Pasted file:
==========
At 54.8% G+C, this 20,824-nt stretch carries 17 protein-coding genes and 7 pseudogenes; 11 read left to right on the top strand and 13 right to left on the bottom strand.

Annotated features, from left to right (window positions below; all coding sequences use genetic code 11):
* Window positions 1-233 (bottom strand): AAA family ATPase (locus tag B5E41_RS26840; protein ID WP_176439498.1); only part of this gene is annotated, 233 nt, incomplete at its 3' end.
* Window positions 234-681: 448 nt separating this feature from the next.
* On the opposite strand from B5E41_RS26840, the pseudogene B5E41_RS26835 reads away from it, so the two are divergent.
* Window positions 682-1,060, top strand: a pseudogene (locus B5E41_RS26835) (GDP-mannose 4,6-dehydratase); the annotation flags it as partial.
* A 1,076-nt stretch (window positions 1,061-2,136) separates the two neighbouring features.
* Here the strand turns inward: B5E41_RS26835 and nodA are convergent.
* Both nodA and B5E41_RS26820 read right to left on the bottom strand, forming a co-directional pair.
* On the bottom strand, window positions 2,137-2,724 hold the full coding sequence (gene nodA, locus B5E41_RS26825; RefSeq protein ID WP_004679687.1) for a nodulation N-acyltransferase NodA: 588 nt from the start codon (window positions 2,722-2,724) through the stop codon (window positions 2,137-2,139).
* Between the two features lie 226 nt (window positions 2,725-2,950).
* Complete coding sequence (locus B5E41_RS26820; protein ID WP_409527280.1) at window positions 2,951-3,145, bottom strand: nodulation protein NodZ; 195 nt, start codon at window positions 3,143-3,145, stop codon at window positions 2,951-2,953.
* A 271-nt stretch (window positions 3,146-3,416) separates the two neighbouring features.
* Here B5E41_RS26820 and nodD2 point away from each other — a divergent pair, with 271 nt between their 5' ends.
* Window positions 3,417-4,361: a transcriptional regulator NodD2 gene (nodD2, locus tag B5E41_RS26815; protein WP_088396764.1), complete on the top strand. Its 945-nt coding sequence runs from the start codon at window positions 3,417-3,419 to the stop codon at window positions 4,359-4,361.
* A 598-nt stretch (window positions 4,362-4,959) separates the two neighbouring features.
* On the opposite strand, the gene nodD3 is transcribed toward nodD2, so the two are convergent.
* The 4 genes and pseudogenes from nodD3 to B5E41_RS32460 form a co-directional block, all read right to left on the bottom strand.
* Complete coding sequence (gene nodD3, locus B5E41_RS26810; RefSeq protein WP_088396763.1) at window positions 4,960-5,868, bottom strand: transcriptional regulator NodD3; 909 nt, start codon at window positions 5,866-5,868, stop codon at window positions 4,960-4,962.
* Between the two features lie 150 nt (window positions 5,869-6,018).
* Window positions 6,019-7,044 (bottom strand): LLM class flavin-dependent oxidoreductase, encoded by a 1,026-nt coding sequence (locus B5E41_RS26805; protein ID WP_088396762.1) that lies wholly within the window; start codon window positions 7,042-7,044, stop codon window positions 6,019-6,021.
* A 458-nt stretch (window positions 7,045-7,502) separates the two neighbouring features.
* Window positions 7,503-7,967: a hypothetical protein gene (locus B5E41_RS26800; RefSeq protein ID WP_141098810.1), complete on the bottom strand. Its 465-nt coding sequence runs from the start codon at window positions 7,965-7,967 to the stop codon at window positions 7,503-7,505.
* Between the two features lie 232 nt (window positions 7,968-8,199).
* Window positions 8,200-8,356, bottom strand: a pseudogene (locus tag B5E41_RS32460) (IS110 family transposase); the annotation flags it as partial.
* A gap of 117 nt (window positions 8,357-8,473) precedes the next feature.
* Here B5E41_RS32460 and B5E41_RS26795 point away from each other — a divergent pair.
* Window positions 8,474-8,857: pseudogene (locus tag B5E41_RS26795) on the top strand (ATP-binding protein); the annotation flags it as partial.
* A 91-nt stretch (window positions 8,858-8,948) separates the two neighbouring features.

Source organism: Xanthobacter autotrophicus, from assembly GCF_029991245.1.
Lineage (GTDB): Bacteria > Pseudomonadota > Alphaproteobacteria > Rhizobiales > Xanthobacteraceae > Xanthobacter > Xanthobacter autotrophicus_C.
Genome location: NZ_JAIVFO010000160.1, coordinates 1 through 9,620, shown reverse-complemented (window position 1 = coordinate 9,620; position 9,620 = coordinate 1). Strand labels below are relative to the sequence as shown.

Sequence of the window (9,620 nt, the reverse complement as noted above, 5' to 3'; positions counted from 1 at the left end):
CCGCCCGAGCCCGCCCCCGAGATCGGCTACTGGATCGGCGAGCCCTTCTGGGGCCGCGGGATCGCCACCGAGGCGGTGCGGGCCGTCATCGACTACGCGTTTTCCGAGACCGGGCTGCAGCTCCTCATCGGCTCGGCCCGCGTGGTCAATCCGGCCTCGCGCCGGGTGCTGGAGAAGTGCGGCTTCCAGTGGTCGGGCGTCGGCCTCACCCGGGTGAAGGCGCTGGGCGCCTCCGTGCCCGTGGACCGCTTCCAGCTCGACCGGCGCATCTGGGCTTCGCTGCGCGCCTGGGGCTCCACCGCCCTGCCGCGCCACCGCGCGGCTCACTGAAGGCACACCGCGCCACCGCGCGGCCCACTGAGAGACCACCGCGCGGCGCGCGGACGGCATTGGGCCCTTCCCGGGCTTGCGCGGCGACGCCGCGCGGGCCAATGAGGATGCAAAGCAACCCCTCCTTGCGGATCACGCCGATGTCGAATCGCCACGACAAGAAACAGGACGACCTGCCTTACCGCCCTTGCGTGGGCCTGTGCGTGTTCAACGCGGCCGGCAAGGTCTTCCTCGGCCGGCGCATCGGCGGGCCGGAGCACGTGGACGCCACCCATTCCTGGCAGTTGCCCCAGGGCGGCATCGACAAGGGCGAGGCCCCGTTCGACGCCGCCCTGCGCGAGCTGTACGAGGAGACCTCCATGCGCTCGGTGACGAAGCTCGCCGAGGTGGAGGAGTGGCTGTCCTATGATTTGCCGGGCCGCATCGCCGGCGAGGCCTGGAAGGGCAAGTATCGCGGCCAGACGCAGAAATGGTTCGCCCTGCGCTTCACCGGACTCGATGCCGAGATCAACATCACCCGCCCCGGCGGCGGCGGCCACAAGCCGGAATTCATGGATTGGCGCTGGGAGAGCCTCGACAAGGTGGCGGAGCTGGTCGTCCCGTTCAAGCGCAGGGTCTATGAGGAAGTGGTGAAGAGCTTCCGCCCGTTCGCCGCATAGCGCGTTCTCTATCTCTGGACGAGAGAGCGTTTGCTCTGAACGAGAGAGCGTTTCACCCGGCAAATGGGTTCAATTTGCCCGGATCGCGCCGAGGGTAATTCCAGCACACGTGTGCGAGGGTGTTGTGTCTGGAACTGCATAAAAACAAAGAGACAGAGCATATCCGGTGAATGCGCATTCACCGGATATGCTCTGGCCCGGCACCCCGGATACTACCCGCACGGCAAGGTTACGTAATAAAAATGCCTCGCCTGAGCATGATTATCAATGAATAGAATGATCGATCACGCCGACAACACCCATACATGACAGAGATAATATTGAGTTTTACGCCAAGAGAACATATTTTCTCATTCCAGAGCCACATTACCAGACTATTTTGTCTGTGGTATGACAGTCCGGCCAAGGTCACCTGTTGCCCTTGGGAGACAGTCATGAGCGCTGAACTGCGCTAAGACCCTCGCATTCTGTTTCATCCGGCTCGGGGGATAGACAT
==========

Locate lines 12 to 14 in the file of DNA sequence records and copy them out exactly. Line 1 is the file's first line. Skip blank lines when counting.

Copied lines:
* Complete coding sequence (locus B5E41_RS26820; protein ID WP_409527280.1) at window positions 2,951-3,145, bottom strand: nodulation protein NodZ; 195 nt, start codon at window positions 3,143-3,145, stop codon at window positions 2,951-2,953.
* A 271-nt stretch (window positions 3,146-3,416) separates the two neighbouring features.
* Here B5E41_RS26820 and nodD2 point away from each other — a divergent pair, with 271 nt between their 5' ends.